Sheila Dee is the Co-ordinator of the Chester-Wrexham-Shrewsbury Community Rail Partnership. Dee has both the opportunity and the challenge of straddling Wales and England. She says it is more positive than difficult because the devolved Wales government is strongly supportive of expanding rail provision.

That said, Dee and her colleagues have achieved the exponential growth in use of the line and stations despite the London based Department for Transport (DfT) having specified a no growth contract for services in Wales back in 2003. When the next contract process takes place in 2016, it will be managed by the Welsh Government and the specification is likely to be for very substantial increases in services.

Faye Lambert is co-ordinator of the Crewe-Derby Community Rail Partnership. Lambert has 34 volunteers and whilst much of their time is spent on station gardening and tidying and on promoting use of the service they are also part of successful open days at stations where they work with rail industry staff and others and with supporting school activities at stations. Most of the stations on community rail lines have periodic displays of artwork by school students and some also have professional artwork installed following fundraising by the partnerships.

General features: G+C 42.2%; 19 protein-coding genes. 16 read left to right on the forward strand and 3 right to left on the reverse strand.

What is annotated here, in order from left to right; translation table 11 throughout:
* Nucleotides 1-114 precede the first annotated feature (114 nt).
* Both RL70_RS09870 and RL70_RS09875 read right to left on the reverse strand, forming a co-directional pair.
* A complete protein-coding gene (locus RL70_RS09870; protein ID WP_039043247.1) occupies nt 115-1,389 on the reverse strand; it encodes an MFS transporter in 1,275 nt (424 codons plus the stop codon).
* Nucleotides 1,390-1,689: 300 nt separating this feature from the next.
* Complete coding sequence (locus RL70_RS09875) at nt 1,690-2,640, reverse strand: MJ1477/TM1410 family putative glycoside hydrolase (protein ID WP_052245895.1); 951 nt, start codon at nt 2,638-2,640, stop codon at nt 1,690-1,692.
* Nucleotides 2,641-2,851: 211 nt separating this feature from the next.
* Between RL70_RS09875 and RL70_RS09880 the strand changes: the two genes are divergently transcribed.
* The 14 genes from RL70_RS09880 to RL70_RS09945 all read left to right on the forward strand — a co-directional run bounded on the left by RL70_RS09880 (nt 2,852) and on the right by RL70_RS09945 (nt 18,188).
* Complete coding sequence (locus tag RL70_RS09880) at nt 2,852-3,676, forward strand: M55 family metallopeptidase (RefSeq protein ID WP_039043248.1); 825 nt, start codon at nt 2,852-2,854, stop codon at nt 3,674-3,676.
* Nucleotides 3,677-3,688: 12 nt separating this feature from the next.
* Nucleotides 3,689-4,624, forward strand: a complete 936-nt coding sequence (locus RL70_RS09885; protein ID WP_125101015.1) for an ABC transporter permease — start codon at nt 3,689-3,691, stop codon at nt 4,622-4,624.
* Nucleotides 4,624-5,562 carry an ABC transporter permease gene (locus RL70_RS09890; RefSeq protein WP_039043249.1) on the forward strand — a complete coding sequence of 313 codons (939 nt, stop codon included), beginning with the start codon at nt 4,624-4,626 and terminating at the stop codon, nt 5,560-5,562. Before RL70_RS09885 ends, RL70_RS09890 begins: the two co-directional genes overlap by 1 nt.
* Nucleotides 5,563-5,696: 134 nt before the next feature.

Gardening is key to winning awards, which bring positive publicity. Chirk near Wrexham won awards in both the Wales in Bloom and in the Britain in Bloom contests in 2011. Dee says the judges for Britain in Bloom arrived by train this year and commented on the appearance of the station as being a key part of the town’s success in winning a Silver Gilt award.

“The landscaping makes it feel attractive and people find it safe and pleasant to linger there. People go to the station to sit on the benches to eat their lunch. The partnership worked hard to get real-time information, a CCTV system and a car park there. The parking provision has already been extended three times.”

Blythe Bridge and Kidsgrove on the Crewe-Derby partnership beat have both won best station of the year awards from the franchisee East Midlands Trains and the partnership has also figured in the annual community rail awards run by their national organisation the Association of Community Rail Partnerships.